Below is a summary of how the almost $20 million in legal settlement money has been used and/or is being planned to be used.
The non-profit organization Appalachian Headwaters was formed in 2015 to improve streams, forests, and communities throughout central Appalachia.
Although some people have claimed that growing native forests on old mountaintop-removal sites could be rather easily accomplished by planting trees, the leaders of Appalachian Headwaters know that this is not the case. Our legal settlement money will be used to do the expensive work of trying to regrow forests on small amounts of former mountaintop removal land. Eleven million dollars is a lot of money, but the damage from MTR cannot be cheaply fixed, and no one should believe that this amount of money is adequate to restore vast amounts of already destroyed MTR land or to fix many miles of polluted streams. However, we hope that some successful demonstration projects can take place. Even so, mountaintop removal must end. Now.
From their website:
We work with leading academic experts, engineers, coal mining companies, community groups, and landowners to re-establish productive native hardwood forests and restore water quality on abandoned mountaintop-removal and other large-scale surface mining sites.
Our work has potential for agroforestry and other sustainable economic activities. Over time, we will help our communities to reclaim scarred mountains and impaired streams across our region.
Headwaters is also developing a regionally focused economic and workforce development program to grow an apiculture and native plant horticulture industry in central Appalachia. The program will train southern central Appalachia’s displaced and underemployed workforce in the skills necessary to become apicultural and horticultural entrepreneurs, empowering workers to participate in lucrative, sustainable industries including honey production, bee colony sales, and native plant cultivation for both restoration industries and landscaping purposes.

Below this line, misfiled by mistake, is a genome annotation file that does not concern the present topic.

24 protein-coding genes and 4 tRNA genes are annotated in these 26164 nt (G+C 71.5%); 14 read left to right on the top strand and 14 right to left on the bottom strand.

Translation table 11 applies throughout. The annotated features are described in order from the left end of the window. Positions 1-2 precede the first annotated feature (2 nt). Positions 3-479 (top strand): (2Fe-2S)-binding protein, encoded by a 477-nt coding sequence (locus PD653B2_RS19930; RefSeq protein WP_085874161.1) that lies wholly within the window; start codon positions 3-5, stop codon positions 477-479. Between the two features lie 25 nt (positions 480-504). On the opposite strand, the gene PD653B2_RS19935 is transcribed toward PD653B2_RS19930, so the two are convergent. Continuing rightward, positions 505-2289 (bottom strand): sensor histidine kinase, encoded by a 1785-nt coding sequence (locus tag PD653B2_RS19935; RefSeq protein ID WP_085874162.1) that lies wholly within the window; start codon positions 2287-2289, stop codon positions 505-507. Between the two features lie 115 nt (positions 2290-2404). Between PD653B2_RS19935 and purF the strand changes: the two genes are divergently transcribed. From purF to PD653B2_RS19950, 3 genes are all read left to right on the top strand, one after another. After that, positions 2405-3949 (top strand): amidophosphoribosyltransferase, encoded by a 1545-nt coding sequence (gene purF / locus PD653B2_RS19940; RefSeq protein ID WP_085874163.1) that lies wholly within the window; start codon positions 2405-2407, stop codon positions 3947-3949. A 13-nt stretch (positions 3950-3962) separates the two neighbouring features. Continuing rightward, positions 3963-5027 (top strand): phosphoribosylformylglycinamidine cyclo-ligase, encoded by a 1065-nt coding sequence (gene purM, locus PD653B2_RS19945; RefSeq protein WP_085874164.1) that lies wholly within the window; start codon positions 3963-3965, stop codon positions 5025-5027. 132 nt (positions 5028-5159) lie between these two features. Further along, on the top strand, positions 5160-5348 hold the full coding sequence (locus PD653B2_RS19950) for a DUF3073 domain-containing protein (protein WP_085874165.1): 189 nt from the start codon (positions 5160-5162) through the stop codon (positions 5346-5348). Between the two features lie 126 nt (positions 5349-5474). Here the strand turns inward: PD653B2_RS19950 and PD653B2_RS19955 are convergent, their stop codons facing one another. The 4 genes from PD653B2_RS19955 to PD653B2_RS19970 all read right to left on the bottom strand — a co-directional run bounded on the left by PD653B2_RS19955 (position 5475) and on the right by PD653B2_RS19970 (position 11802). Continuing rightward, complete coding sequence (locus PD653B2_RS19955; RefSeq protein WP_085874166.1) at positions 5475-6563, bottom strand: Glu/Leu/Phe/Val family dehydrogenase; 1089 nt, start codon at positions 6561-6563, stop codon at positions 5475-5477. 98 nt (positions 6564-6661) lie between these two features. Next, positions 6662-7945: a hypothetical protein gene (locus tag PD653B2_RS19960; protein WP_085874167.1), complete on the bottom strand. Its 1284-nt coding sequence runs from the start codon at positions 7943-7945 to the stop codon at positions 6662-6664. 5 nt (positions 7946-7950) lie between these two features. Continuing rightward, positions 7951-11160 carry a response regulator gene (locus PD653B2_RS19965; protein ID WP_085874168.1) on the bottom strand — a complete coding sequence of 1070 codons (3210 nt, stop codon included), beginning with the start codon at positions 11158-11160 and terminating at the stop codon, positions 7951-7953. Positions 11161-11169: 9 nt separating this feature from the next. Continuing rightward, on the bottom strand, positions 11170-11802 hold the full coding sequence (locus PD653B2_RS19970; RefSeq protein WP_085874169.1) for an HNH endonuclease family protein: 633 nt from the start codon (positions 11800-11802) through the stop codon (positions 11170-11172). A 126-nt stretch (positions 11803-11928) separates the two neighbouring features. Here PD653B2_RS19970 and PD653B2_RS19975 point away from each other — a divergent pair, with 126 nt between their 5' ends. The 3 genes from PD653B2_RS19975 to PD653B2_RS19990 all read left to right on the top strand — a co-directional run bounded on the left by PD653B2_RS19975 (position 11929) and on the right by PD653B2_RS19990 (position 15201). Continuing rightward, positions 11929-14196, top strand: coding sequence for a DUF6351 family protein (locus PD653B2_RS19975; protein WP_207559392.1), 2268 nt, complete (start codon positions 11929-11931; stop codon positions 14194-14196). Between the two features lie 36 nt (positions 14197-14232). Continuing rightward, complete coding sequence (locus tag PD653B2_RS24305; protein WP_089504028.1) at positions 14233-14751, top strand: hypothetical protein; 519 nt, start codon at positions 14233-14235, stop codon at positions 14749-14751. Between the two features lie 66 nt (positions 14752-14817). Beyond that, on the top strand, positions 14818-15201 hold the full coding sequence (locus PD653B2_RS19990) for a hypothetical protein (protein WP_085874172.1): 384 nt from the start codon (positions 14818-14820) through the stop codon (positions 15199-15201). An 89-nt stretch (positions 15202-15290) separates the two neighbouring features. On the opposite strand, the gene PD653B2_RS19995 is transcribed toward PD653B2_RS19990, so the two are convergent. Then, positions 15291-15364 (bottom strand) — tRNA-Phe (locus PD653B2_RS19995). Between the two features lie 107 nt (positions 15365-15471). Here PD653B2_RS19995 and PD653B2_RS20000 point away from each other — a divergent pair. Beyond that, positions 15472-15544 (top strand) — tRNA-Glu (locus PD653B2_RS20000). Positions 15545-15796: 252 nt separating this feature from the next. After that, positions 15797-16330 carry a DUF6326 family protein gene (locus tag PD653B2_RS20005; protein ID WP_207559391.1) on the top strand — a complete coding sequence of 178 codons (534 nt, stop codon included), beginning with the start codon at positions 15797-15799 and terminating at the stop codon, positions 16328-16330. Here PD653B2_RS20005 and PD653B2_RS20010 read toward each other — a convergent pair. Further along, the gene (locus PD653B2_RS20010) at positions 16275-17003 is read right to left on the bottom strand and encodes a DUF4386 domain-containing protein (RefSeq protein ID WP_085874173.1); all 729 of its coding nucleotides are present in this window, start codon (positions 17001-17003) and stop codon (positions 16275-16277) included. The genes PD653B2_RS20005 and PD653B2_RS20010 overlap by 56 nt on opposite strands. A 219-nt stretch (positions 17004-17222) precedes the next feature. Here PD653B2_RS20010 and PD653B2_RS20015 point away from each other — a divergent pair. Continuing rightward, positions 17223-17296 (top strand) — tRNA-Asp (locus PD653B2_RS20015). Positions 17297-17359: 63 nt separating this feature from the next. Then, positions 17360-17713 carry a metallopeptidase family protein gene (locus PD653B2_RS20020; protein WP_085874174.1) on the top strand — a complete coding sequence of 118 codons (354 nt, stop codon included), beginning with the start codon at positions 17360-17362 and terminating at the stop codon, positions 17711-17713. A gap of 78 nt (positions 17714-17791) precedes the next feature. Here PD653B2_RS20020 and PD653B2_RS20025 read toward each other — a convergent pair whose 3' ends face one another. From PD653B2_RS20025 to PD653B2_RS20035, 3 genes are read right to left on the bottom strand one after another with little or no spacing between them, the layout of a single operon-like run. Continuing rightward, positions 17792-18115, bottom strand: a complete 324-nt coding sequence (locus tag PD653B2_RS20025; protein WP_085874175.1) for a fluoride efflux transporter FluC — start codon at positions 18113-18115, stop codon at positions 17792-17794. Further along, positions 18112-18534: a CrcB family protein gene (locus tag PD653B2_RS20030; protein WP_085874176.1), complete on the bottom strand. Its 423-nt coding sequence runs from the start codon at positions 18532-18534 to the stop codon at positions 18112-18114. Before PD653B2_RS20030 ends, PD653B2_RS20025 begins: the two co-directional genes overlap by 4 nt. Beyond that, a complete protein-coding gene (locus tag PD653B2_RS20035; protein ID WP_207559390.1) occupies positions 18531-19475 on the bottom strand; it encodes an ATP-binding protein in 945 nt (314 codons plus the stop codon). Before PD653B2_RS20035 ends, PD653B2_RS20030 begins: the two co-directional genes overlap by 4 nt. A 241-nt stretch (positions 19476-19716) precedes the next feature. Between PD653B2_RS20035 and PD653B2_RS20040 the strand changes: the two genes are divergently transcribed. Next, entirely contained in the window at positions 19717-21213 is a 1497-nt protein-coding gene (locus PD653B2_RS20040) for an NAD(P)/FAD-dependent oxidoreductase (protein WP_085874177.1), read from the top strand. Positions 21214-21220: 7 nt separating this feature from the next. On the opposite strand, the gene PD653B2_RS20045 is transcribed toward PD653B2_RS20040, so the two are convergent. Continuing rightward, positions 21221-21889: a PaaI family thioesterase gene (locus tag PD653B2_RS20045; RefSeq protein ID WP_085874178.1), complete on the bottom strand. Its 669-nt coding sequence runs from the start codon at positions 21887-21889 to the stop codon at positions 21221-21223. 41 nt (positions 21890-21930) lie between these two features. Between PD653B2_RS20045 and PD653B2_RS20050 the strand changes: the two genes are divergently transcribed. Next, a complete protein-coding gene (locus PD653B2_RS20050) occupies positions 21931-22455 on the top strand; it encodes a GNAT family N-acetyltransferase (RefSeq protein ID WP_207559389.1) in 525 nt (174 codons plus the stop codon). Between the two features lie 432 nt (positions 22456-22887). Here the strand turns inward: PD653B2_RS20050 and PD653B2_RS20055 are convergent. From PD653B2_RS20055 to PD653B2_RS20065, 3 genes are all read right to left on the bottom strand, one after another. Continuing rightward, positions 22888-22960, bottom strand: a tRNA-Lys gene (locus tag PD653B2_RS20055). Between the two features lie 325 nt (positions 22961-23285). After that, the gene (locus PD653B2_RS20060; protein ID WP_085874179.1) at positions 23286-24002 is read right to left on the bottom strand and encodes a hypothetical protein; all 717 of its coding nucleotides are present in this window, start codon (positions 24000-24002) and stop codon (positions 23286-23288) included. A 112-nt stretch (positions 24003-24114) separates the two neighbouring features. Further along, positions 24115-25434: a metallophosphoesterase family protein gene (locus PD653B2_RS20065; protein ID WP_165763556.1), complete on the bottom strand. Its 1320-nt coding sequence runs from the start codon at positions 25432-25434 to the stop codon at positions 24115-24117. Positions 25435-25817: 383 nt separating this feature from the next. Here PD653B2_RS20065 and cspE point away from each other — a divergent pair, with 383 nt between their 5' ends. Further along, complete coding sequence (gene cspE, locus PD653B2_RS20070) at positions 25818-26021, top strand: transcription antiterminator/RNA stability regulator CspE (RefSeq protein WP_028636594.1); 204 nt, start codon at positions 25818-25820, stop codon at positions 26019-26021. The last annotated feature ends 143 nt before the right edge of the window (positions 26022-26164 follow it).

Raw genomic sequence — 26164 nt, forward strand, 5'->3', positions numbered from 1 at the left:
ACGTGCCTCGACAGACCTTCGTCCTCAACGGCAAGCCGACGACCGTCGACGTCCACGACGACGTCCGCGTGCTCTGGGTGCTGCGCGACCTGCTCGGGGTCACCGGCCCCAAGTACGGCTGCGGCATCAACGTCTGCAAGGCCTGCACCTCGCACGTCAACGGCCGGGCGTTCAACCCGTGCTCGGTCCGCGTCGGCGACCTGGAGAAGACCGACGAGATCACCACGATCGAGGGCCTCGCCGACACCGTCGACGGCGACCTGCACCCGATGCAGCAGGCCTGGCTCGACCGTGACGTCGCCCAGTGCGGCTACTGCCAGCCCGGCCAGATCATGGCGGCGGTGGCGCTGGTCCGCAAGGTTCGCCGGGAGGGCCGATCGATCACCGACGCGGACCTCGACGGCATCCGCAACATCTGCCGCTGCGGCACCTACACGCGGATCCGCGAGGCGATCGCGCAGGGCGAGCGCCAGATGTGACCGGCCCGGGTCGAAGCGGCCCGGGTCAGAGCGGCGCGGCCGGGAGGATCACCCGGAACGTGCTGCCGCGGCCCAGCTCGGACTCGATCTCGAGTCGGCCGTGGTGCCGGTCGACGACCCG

West Virginia Land Trust
by Executive Director Brent Bailey
Appalachian Mountain Advocates’ and OVEC’s and partners’ participation directing lawsuit settlement funds to on-the-ground conservation efforts has allowed the West Virginia Land Trust (WVLT) to expand its reach significantly and create successes that would not have otherwise happened.
WVLT’s nationwide focus is on working with private landowners to protect land, either through landowner agreements called easements, which restrict future development of properties, or through outright acquisition of lands.
More than 5,000 acres have been protected by WVLT since the legal settlement funds were established. Parcels in the Gauley, Kanawha, Greenbrier, Ohio, and New River watersheds have been conserved. These include 665 acres of land that were purchased and will eventually be transferred to federal ownership as part of the National Park Service’s Gauley River National Recreation Area; two islands in the Ohio River that will be restored and enlarged and eventually transferred to the U.S. Fish and Wildlife Service’s Ohio River Islands National Wildlife Refuge; a Civil War site in Pocahontas County that was part of the Battle of the Greenbrier River in 1861, which helped to define the future border between Virginia and West Virginia; and several agricultural and forest easements on private lands. Projects that are likely to conclude in 2017 cover almost 2,000 more acres.